Yemen must include women in peace talks
Research shows when women take part in peace process, the resulting agreement is less likely to fail
As Yemen's warring parties met in Sweden last week, hopes were high that these peace talks would spark a political process to end the ongoing conflict that has left the country on the brink of famine and created what the United Nations calls a "living hell for millions of children".
UN Secretary-General Antonio Guterres announced the parties had agreed to encouraging steps, including a critical ceasefire in the port city of Hodeidah, where most aid enters Yemen.
But though the leaders of the Yemeni peace process plan to resume talks next month, they continue to overlook a vital strategy: the inclusion of women.
This is not just about fairness - it is a strategic imperative.
Research suggests that when women participate in a peace process, the resulting agreement is 64 per cent less likely to fail and 35 per cent more likely to last at least 15 years.
This inspired the US government to enact a 2017 law to support women's meaningful participation in peace negotiations.
Yet in Yemen, women have had little representation in talks since 2011.
The Yemeni people have supported reserving seats for women in contexts such as the peace table, committing in 2013 to a 30 per cent quota for women on political delegations.
Before the Yemeni conflict began in 2015, women's rights were on the march.
After decades of oppression, Yemeni women were at the centre of the 2011 peaceful protests that eventually removed president Ali Abdullah Saleh from power.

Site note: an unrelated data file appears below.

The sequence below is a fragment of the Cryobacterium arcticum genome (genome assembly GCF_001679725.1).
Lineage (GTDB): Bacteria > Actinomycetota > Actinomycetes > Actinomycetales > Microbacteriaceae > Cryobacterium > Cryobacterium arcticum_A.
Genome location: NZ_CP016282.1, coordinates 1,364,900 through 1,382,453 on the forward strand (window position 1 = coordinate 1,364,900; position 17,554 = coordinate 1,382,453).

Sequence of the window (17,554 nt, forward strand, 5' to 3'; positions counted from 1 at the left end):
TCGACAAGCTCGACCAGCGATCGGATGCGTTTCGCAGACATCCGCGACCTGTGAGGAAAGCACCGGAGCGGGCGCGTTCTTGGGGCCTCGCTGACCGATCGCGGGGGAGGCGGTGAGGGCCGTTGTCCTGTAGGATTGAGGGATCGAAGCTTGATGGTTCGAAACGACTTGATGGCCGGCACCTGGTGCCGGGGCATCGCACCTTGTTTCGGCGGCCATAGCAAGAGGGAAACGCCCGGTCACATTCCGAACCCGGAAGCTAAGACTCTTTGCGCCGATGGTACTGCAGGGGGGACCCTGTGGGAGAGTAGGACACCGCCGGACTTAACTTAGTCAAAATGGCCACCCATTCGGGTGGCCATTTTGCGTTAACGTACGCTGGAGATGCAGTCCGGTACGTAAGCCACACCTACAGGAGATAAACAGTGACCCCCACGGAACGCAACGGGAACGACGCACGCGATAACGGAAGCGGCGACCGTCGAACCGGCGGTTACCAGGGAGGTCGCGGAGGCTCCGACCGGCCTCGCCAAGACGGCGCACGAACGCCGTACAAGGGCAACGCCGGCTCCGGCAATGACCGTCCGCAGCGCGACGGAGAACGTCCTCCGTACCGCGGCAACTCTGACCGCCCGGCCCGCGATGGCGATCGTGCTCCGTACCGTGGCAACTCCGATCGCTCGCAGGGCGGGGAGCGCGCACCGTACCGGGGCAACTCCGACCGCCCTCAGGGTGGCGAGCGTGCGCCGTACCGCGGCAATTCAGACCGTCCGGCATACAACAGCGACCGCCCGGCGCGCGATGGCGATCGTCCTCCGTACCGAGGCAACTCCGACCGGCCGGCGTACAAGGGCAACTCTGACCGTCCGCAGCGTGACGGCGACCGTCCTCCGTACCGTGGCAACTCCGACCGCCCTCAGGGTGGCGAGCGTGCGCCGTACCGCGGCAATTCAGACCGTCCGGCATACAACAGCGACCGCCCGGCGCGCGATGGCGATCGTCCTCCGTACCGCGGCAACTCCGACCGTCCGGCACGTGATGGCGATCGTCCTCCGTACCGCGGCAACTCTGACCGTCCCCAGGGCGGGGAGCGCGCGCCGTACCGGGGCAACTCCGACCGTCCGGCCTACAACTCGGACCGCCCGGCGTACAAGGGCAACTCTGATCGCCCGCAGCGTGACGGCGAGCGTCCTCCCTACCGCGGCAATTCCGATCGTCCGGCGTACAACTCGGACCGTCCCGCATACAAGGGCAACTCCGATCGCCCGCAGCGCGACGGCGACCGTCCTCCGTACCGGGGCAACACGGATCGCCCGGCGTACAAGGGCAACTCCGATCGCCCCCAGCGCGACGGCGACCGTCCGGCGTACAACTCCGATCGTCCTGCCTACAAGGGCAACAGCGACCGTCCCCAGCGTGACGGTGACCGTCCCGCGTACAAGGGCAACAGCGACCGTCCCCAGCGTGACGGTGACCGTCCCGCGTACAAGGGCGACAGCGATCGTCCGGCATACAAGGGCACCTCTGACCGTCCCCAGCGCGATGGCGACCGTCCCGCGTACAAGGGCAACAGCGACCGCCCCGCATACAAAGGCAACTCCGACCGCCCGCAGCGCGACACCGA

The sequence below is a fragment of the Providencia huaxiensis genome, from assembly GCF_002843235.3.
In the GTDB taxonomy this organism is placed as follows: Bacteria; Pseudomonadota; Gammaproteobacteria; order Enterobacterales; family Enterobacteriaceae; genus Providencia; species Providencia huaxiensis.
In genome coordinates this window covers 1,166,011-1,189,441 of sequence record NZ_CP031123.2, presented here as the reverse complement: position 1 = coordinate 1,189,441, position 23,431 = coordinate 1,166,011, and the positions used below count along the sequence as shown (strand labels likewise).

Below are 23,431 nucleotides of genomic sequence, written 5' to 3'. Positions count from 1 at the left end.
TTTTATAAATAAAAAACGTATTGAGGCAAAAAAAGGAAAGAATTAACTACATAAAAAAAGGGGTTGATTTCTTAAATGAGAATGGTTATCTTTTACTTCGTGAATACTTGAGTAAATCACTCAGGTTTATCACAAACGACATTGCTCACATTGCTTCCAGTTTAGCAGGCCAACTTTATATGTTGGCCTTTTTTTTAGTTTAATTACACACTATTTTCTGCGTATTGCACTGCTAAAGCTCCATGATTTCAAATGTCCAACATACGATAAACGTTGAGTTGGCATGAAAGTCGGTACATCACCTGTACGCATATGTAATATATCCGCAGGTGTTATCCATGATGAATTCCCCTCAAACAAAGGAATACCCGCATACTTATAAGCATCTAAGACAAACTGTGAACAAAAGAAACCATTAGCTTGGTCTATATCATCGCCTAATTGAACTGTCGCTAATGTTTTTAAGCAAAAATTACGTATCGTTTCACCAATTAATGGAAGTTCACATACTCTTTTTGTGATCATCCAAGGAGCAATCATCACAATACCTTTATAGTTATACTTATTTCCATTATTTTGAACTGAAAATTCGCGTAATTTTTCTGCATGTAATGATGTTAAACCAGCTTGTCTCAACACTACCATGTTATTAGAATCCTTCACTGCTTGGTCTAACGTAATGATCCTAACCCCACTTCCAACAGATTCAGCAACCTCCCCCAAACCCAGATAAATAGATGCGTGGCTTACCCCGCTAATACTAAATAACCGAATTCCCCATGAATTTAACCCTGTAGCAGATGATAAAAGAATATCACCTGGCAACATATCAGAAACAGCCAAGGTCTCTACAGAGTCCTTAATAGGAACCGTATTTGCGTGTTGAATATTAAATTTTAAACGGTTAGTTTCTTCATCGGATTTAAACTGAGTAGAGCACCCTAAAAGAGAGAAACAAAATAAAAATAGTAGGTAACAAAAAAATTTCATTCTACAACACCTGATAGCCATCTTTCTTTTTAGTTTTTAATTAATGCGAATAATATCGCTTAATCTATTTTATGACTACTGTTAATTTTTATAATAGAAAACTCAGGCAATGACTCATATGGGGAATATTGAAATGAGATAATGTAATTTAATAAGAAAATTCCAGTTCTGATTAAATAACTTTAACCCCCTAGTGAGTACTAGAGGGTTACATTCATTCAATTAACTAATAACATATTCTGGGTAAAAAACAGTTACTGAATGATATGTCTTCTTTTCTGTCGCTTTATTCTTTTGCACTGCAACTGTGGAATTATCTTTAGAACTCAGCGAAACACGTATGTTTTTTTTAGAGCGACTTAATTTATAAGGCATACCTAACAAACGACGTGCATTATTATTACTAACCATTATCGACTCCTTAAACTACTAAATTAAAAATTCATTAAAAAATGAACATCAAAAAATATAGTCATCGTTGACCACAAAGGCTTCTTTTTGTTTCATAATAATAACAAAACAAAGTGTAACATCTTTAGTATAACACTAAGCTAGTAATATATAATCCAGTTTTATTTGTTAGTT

Yet once ethnic Houthi rebels from northern Yemen seized Sana'a and the Saudi-led multinational coalition launched its counter-campaign, women's rights were again under assault.
Within the first five months of the war, documented cases of gender-based violence, including rape, rose by 70 per cent.
Of the two million people displaced from their homes, 75 per cent are women and children, forced by war to provide for their families with little training and limited job prospects.
Despite the odds, Yemeni women have overcome their political marginalisation to contribute to peace efforts.
They have already made a difference. Yemeni women from all backgrounds have formed new coalitions, including the Yemeni Women's Pact for Peace and Security.
They have activated local truce committees to prevent fighting over water and land resources, risked their lives to rescue families and evacuate schools held by armed groups.
Hundreds of women-led initiatives to provide education and food to their communities also promote local security.
They have facilitated humanitarian access in areas aid convoys have had difficulty reaching, led efforts to release over 300 detainees and tracked bombings and medicine shortages.
They are also seeding the ground for post-conflict recovery.
Women have advocated the negotiation process and addressed issues that can improve the durability of peace pacts, including the establishment of an international fund for reconstruction, investment in income generation opportunities and the revival of the judicial system.
Women have also pushed for disarmament, demobilisation, and reintegration programmes to respond to the needs of female and child soldiers, and called for the inclusion of more women in the security sector.
Including women at the peace table is not just the right thing to do - it is the smart thing to do. - REUTERS
Jamille Bigio is a senior fellow for women and foreign policy at the Council on Foreign Relations. Rachel Vogelstein is the Douglas Dillon Senior Fellow and director of the Women and Foreign Policy programme at the Council on Foreign Relations.